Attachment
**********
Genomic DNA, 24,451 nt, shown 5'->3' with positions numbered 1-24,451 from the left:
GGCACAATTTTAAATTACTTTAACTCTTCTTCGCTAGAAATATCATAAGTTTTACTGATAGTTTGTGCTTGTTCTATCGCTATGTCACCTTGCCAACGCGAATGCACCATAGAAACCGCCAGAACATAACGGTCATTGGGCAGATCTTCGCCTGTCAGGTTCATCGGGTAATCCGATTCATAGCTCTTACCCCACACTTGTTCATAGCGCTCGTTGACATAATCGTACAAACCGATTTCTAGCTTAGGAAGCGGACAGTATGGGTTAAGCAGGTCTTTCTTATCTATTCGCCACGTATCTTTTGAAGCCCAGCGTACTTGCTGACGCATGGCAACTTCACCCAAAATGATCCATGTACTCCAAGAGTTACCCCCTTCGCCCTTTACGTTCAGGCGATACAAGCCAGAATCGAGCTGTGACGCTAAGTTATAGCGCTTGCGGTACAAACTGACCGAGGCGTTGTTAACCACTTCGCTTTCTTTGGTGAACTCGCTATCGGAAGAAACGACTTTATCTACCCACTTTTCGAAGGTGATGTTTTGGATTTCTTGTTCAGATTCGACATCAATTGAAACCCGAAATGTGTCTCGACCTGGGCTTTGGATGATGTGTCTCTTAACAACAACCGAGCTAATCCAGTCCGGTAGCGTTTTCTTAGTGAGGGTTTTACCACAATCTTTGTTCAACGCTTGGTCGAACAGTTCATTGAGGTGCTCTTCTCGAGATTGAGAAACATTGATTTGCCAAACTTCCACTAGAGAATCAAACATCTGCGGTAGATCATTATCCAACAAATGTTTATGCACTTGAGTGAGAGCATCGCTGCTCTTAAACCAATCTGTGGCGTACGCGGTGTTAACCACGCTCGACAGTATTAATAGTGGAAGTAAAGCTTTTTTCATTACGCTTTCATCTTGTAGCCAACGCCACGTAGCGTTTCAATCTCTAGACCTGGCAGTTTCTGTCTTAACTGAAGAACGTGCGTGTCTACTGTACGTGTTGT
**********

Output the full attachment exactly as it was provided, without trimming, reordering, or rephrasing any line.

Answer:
Genomic DNA, 24,451 nt, shown 5'->3' with positions numbered 1-24,451 from the left:
GGCACAATTTTAAATTACTTTAACTCTTCTTCGCTAGAAATATCATAAGTTTTACTGATAGTTTGTGCTTGTTCTATCGCTATGTCACCTTGCCAACGCGAATGCACCATAGAAACCGCCAGAACATAACGGTCATTGGGCAGATCTTCGCCTGTCAGGTTCATCGGGTAATCCGATTCATAGCTCTTACCCCACACTTGTTCATAGCGCTCGTTGACATAATCGTACAAACCGATTTCTAGCTTAGGAAGCGGACAGTATGGGTTAAGCAGGTCTTTCTTATCTATTCGCCACGTATCTTTTGAAGCCCAGCGTACTTGCTGACGCATGGCAACTTCACCCAAAATGATCCATGTACTCCAAGAGTTACCCCCTTCGCCCTTTACGTTCAGGCGATACAAGCCAGAATCGAGCTGTGACGCTAAGTTATAGCGCTTGCGGTACAAACTGACCGAGGCGTTGTTAACCACTTCGCTTTCTTTGGTGAACTCGCTATCGGAAGAAACGACTTTATCTACCCACTTTTCGAAGGTGATGTTTTGGATTTCTTGTTCAGATTCGACATCAATTGAAACCCGAAATGTGTCTCGACCTGGGCTTTGGATGATGTGTCTCTTAACAACAACCGAGCTAATCCAGTCCGGTAGCGTTTTCTTAGTGAGGGTTTTACCACAATCTTTGTTCAACGCTTGGTCGAACAGTTCATTGAGGTGCTCTTCTCGAGATTGAGAAACATTGATTTGCCAAACTTCCACTAGAGAATCAAACATCTGCGGTAGATCATTATCCAACAAATGTTTATGCACTTGAGTGAGAGCATCGCTGCTCTTAAACCAATCTGTGGCGTACGCGGTGTTAACCACGCTCGACAGTATTAATAGTGGAAGTAAAGCTTTTTTCATTACGCTTTCATCTTGTAGCCAACGCCACGTAGCGTTTCAATCTCTAGACCTGGCAGTTTCTGTCTTAACTGAAGAACGTGCGTGTCTACTGTACGTGTTGT